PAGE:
About a year after Rep. Ritch Workman sent a mailer to a list of addresses that included some residents outside of his House district, a man named Ronald Thomas is apparently asking Florida’s ethics commission to believe he worked up enough courage to finally file a complaint about it, just weeks before a contentious primary between Workman and Rep. Debbie Mayfield.

Political consultants say the timing of the complaint smacks of election season shenanigans, as opposed to a legitimate complaint filed in a timely manner.

“This is a classic stunt pulled by political operatives on Mayfield’s behalf,” said one Republican familiar with the tactic. “It’s disgusting that she would waste taxpayer dollars forcing the ethics commission to investigate an issue that is a year old and already resolved.”

Mr. Thomas, a resident of Cocoa Beach (according to FloridaPolitics.com, which did not publish or link to the complaint itself, nor mention that the incident was over a year old) apparently wants the Florida Ethics Commission to believe that he didn’t become aware of the issue until reading about it in a POLITICO story on July 8th.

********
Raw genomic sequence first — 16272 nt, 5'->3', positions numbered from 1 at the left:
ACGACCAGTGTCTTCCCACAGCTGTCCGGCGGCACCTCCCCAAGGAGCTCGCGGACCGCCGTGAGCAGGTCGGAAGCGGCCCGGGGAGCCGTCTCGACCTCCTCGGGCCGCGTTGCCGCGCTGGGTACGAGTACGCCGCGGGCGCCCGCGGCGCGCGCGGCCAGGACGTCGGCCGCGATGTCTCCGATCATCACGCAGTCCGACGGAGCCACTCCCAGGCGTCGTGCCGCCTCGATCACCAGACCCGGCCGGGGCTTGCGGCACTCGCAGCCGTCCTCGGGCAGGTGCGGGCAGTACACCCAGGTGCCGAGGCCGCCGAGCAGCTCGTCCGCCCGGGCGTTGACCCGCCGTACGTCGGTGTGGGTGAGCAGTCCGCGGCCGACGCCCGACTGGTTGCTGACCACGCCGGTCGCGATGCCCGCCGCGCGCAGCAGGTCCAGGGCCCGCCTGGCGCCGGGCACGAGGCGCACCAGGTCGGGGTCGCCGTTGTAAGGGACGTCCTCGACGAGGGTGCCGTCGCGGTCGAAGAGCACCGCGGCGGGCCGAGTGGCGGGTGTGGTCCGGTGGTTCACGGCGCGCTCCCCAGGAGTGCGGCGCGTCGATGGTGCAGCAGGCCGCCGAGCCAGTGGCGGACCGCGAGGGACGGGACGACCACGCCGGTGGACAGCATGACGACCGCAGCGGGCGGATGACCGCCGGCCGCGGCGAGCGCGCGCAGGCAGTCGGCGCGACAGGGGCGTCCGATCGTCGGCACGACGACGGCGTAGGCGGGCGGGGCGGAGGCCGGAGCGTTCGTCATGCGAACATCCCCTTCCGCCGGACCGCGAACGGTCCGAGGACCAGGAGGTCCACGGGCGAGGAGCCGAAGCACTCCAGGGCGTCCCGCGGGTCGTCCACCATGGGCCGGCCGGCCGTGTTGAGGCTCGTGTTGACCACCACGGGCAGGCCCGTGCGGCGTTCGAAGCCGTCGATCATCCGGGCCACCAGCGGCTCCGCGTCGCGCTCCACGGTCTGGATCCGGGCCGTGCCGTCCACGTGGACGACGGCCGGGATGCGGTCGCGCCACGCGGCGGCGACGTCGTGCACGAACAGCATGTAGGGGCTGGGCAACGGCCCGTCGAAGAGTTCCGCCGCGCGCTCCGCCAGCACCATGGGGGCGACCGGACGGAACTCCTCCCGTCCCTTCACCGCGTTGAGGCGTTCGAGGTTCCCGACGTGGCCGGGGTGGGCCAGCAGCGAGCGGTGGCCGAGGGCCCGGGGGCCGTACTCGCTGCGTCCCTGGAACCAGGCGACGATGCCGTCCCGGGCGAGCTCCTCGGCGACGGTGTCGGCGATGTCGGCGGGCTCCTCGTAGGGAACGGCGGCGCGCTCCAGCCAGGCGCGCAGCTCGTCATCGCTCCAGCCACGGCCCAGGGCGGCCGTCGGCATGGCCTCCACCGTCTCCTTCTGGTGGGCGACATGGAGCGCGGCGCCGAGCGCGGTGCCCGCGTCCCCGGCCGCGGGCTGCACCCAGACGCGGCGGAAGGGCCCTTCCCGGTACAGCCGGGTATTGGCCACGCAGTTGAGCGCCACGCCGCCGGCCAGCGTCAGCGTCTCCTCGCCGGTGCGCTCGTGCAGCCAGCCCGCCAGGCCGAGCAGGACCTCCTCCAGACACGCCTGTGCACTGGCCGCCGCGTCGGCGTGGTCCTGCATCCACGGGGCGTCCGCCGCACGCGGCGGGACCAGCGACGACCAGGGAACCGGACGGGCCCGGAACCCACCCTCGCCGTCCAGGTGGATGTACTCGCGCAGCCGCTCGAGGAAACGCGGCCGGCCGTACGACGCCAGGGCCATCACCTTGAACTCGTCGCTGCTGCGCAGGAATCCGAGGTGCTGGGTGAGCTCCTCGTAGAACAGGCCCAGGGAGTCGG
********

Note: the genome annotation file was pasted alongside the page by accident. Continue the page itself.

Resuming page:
“It’s simply not believable that a random citizen sat on this mailer for a year before finally deciding to file a complaint about it,” the strategist said. “It’s obvious Mayfield’s people were sitting on the complaint and waited until now to try and hurt Ritch as much as they could.”

In fact, surrogates for Debbie Mayfield were in possession of the mailer days before the POLITICO story ran. A Twitter account controlled by a pro-Mayfield group posted a link to the mailer on July 6th:

Workman told The Capitolist the error at the center of the complaint had been corrected almost immediately after it was brought to his attention in early July. “As soon as I was told of the error, it was fixed,” Workman said. “The person who made the mistake works for me, and I take full responsibility for it.”